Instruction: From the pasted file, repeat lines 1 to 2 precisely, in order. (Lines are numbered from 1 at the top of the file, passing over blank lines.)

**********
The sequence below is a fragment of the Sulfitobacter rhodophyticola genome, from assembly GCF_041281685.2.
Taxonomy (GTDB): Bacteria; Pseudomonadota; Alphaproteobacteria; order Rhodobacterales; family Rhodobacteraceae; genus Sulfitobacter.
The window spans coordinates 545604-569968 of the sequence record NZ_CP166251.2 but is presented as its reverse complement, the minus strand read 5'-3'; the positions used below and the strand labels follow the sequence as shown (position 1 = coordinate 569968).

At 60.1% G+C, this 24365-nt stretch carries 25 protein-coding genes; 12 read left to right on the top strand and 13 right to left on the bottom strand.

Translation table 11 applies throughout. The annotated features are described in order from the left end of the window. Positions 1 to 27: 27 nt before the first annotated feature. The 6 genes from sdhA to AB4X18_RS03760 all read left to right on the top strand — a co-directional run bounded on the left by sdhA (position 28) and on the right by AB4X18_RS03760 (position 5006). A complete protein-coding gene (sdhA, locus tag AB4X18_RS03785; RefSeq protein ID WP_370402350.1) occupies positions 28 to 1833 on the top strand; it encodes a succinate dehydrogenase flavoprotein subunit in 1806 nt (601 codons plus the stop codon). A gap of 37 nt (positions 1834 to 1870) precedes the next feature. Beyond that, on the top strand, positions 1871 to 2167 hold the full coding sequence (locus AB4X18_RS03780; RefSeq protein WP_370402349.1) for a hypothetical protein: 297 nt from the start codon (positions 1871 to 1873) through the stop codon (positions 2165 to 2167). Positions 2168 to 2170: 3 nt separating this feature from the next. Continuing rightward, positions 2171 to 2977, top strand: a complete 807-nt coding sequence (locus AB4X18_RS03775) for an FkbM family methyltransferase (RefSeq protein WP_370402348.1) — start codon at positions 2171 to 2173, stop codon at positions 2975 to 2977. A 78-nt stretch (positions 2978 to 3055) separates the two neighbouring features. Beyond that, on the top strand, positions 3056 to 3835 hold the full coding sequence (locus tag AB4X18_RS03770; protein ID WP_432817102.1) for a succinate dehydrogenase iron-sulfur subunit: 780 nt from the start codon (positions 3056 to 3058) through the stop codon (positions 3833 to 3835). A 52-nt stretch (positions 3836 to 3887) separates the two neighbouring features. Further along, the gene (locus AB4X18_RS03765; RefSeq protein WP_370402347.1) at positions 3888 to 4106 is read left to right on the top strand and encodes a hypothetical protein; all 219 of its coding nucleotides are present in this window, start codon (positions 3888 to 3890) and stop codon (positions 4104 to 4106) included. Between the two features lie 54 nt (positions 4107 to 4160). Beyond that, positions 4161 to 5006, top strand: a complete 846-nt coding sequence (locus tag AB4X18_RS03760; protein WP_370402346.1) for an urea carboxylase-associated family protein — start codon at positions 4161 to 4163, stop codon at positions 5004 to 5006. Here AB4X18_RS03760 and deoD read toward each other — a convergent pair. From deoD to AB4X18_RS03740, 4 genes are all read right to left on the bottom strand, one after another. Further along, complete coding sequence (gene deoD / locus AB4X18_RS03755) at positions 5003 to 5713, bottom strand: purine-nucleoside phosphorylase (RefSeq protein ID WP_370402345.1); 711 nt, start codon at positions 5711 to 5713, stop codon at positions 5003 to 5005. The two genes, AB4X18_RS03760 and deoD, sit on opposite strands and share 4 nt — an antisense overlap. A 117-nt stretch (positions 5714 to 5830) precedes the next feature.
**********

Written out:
The sequence below is a fragment of the Sulfitobacter rhodophyticola genome, from assembly GCF_041281685.2.
Taxonomy (GTDB): Bacteria; Pseudomonadota; Alphaproteobacteria; order Rhodobacterales; family Rhodobacteraceae; genus Sulfitobacter.